Under acidic conditions, permanganate is reduced to soluble manganese(II) or -(III) salts, thus allowing for a relatively easy workup. However, under basic conditions the reduction product is a gelatinous solid, consisting primarily of manganese dioxide, that is difficult to separate from the product. As a consequence, for laboratory scale preparations the reaction product is not isolated until after the MnO2 has been reduced by addition of HCl and sodium bisulfite. For large scale (industrial) processes, MnO2 is removed either by filtration or by centrifugation.

Phase-Transfer Assisted Permanganate Oxidations.2

KMnO4 may be dissolved in nonpolar solvents such as benzene or CH2Cl2 by complexing the potassium ion with a crown ether or by replacing it with a quaternary ammonium or phosphonium ion. Although most reactions observed are similar to those found in aqueous solutions, the ability to dissolve permanganate in nonpolar solvents has greatly increased the range of compounds that can be oxidized.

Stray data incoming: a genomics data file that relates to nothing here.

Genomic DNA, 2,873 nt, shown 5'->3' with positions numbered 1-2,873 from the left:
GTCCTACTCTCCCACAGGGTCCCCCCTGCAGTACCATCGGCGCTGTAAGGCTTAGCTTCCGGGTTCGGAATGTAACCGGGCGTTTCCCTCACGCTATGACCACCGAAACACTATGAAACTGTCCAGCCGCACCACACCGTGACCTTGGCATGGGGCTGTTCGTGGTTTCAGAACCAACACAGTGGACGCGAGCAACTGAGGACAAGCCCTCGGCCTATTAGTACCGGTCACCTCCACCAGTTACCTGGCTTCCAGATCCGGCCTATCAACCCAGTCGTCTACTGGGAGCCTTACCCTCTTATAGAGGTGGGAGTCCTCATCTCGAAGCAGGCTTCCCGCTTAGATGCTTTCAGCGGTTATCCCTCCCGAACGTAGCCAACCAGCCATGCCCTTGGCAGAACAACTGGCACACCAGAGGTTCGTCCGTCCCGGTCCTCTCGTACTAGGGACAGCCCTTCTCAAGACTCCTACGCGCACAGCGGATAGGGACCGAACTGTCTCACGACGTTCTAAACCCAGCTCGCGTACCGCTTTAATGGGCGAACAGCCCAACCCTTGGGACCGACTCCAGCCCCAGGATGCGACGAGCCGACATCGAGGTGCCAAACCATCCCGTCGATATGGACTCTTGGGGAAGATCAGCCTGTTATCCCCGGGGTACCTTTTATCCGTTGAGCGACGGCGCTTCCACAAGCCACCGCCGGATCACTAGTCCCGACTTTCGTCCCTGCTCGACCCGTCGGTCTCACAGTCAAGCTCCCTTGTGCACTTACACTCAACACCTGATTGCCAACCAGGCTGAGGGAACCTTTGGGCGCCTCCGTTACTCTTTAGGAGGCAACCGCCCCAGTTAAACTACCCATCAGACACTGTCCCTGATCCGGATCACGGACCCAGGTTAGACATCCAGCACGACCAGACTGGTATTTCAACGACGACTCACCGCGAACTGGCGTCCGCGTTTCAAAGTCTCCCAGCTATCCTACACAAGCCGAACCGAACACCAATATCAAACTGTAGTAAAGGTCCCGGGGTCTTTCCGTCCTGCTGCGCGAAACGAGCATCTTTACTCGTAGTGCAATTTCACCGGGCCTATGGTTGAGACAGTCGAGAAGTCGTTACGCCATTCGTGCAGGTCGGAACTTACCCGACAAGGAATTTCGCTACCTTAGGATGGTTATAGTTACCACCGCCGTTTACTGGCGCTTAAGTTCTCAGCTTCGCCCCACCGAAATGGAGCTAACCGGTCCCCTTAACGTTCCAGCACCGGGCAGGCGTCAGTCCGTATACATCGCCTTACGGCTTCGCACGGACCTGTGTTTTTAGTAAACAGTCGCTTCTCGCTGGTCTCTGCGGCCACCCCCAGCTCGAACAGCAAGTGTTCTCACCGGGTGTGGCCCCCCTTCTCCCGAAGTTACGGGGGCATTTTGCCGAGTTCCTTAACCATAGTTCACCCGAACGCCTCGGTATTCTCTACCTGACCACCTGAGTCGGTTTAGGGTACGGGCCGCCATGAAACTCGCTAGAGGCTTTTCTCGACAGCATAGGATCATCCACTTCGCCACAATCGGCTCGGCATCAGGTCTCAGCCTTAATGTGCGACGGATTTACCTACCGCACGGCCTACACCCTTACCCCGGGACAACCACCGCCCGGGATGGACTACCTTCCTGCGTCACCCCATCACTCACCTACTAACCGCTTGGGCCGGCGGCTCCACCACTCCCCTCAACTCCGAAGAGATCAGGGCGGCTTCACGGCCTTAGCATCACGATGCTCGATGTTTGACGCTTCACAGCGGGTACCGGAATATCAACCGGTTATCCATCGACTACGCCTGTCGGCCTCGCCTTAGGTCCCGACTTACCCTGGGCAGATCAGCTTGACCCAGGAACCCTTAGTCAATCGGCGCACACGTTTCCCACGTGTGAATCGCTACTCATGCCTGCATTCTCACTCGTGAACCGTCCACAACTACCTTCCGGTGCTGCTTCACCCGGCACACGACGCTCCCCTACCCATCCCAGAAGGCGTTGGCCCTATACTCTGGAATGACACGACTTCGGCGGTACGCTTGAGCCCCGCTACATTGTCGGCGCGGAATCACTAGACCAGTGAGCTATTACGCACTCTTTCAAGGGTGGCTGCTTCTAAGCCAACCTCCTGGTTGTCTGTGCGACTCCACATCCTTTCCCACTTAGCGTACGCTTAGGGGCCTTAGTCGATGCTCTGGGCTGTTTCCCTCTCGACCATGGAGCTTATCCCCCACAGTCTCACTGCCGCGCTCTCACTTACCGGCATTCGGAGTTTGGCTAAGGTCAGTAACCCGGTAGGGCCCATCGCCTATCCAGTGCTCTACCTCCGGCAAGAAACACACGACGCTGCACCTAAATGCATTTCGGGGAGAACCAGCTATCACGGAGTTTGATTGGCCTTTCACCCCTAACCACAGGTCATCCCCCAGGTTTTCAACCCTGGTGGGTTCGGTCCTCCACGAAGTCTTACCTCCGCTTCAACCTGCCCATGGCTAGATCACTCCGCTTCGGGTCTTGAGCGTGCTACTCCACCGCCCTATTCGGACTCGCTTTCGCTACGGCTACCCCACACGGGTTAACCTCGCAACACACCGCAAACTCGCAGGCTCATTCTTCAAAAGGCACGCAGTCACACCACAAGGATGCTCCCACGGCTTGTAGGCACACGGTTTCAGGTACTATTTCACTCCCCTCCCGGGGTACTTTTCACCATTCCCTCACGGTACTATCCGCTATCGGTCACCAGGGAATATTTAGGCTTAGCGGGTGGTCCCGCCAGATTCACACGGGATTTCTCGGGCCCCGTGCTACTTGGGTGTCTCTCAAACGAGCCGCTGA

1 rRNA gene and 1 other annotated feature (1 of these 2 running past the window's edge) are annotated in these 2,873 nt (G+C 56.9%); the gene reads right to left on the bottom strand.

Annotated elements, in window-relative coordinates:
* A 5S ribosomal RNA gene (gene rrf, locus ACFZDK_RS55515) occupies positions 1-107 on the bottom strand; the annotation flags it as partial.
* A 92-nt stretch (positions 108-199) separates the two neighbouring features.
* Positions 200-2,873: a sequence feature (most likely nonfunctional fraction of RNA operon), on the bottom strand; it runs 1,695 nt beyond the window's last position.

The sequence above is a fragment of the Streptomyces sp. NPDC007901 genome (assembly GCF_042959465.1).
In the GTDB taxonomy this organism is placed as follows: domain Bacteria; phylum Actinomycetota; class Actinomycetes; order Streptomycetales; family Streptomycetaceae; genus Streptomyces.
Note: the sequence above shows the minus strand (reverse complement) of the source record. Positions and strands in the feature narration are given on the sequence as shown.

The first example of a phase-transfer assisted permanganate oxidation involved the complexing of the potassium ion by a crown ether in benzene;8 however, it was later found that the use of quaternary ammonium or phosphonium salts was less expensive and just as efficient.2

Phase transfer into a nonpolar solvent can occur either from an aqueous solution or from solid KMnO4. Evaluation of various phase-transfer agents for these purposes has indicated that benzyltributylammonium chloride is highly efficient for transfer from aqueous solutions while alkyltriphenylphosphonium halides, tetrabutylammonium halides, and benzyltriethylammonium halides are all effective for the transfer from solid KMnO4.2 Adogen 464, an inexpensive quaternary ammonium chloride commercially available, is usually satisfactory for both purposes.

Quaternary ammonium and phosphonium permanganates can also be used as stoichiometric oxidants. For descriptions of their properties, refer to the separate articles on Methyltriphenylphosphonium Permanganate and Benzyltriethylammonium Permanganate.